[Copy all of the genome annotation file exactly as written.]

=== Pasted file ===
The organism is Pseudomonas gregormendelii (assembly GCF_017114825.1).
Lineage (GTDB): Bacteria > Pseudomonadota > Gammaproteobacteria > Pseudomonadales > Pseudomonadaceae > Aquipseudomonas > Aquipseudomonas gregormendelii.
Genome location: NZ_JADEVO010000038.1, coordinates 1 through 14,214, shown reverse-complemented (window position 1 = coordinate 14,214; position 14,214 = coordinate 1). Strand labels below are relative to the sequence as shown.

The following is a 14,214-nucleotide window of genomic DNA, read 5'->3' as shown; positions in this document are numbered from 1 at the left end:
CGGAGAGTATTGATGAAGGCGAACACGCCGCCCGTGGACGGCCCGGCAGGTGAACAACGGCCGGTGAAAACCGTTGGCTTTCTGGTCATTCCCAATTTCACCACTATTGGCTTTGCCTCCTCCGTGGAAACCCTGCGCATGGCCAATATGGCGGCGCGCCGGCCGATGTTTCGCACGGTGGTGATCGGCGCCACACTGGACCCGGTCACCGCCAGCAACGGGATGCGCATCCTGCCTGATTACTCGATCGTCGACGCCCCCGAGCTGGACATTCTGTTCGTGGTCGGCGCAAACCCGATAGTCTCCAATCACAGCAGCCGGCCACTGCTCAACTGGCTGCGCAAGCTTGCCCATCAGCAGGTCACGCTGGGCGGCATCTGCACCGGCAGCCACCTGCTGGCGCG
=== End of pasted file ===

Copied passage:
The organism is Pseudomonas gregormendelii (assembly GCF_017114825.1).
Lineage (GTDB): Bacteria > Pseudomonadota > Gammaproteobacteria > Pseudomonadales > Pseudomonadaceae > Aquipseudomonas > Aquipseudomonas gregormendelii.
Genome location: NZ_JADEVO010000038.1, coordinates 1 through 14,214, shown reverse-complemented (window position 1 = coordinate 14,214; position 14,214 = coordinate 1). Strand labels below are relative to the sequence as shown.

The following is a 14,214-nucleotide window of genomic DNA, read 5'->3' as shown; positions in this document are numbered from 1 at the left end:
CGGAGAGTATTGATGAAGGCGAACACGCCGCCCGTGGACGGCCCGGCAGGTGAACAACGGCCGGTGAAAACCGTTGGCTTTCTGGTCATTCCCAATTTCACCACTATTGGCTTTGCCTCCTCCGTGGAAACCCTGCGCATGGCCAATATGGCGGCGCGCCGGCCGATGTTTCGCACGGTGGTGATCGGCGCCACACTGGACCCGGTCACCGCCAGCAACGGGATGCGCATCCTGCCTGATTACTCGATCGTCGACGCCCCCGAGCTGGACATTCTGTTCGTGGTCGGCGCAAACCCGATAGTCTCCAATCACAGCAGCCGGCCACTGCTCAACTGGCTGCGCAAGCTTGCCCATCAGCAGGTCACGCTGGGCGGCATCTGCACCGGCAGCCACCTGCTGGCGCG